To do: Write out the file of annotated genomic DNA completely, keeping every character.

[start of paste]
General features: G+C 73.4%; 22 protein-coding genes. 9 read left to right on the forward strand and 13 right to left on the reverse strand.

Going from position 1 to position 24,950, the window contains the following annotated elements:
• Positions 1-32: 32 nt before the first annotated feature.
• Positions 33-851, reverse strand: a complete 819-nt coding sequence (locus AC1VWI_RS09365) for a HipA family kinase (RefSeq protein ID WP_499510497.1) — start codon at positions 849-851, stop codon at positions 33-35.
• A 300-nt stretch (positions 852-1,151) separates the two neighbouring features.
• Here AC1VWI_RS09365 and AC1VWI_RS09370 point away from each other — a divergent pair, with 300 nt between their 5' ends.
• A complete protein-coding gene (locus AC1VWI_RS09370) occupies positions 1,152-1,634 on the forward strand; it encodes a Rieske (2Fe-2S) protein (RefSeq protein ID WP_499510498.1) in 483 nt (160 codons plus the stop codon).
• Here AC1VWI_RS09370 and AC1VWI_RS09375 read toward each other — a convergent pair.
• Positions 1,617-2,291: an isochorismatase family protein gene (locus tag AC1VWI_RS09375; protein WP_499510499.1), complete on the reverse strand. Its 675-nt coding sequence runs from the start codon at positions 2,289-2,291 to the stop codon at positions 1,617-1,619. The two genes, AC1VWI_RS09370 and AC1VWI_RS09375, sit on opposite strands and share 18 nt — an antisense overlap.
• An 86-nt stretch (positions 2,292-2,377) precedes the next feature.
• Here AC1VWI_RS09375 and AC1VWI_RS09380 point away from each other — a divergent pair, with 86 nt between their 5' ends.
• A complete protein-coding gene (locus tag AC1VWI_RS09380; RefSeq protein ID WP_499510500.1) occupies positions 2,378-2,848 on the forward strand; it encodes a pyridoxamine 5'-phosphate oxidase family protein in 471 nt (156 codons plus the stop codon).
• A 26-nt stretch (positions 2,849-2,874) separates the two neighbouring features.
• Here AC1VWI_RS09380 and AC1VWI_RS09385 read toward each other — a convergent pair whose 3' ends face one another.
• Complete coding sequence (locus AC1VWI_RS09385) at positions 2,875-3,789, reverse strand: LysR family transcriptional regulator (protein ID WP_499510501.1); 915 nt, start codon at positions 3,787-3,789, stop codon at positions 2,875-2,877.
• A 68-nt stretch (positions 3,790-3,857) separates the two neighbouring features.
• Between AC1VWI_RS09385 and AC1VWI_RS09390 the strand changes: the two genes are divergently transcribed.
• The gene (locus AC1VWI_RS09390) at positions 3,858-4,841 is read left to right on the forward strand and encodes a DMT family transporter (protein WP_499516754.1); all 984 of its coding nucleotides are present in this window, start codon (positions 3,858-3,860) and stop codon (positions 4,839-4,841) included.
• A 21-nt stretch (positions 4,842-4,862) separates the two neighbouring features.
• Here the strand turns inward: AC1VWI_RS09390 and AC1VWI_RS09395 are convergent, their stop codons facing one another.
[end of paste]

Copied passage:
General features: G+C 73.4%; 22 protein-coding genes. 9 read left to right on the forward strand and 13 right to left on the reverse strand.

Going from position 1 to position 24,950, the window contains the following annotated elements:
• Positions 1-32: 32 nt before the first annotated feature.
• Positions 33-851, reverse strand: a complete 819-nt coding sequence (locus AC1VWI_RS09365) for a HipA family kinase (RefSeq protein ID WP_499510497.1) — start codon at positions 849-851, stop codon at positions 33-35.
• A 300-nt stretch (positions 852-1,151) separates the two neighbouring features.
• Here AC1VWI_RS09365 and AC1VWI_RS09370 point away from each other — a divergent pair, with 300 nt between their 5' ends.
• A complete protein-coding gene (locus AC1VWI_RS09370) occupies positions 1,152-1,634 on the forward strand; it encodes a Rieske (2Fe-2S) protein (RefSeq protein ID WP_499510498.1) in 483 nt (160 codons plus the stop codon).
• Here AC1VWI_RS09370 and AC1VWI_RS09375 read toward each other — a convergent pair.
• Positions 1,617-2,291: an isochorismatase family protein gene (locus tag AC1VWI_RS09375; protein WP_499510499.1), complete on the reverse strand. Its 675-nt coding sequence runs from the start codon at positions 2,289-2,291 to the stop codon at positions 1,617-1,619. The two genes, AC1VWI_RS09370 and AC1VWI_RS09375, sit on opposite strands and share 18 nt — an antisense overlap.
• An 86-nt stretch (positions 2,292-2,377) precedes the next feature.
• Here AC1VWI_RS09375 and AC1VWI_RS09380 point away from each other — a divergent pair, with 86 nt between their 5' ends.
• A complete protein-coding gene (locus tag AC1VWI_RS09380; RefSeq protein ID WP_499510500.1) occupies positions 2,378-2,848 on the forward strand; it encodes a pyridoxamine 5'-phosphate oxidase family protein in 471 nt (156 codons plus the stop codon).
• A 26-nt stretch (positions 2,849-2,874) separates the two neighbouring features.
• Here AC1VWI_RS09380 and AC1VWI_RS09385 read toward each other — a convergent pair whose 3' ends face one another.
• Complete coding sequence (locus AC1VWI_RS09385) at positions 2,875-3,789, reverse strand: LysR family transcriptional regulator (protein ID WP_499510501.1); 915 nt, start codon at positions 3,787-3,789, stop codon at positions 2,875-2,877.
• A 68-nt stretch (positions 3,790-3,857) separates the two neighbouring features.
• Between AC1VWI_RS09385 and AC1VWI_RS09390 the strand changes: the two genes are divergently transcribed.
• The gene (locus AC1VWI_RS09390) at positions 3,858-4,841 is read left to right on the forward strand and encodes a DMT family transporter (protein WP_499516754.1); all 984 of its coding nucleotides are present in this window, start codon (positions 3,858-3,860) and stop codon (positions 4,839-4,841) included.
• A 21-nt stretch (positions 4,842-4,862) separates the two neighbouring features.
• Here the strand turns inward: AC1VWI_RS09390 and AC1VWI_RS09395 are convergent, their stop codons facing one another.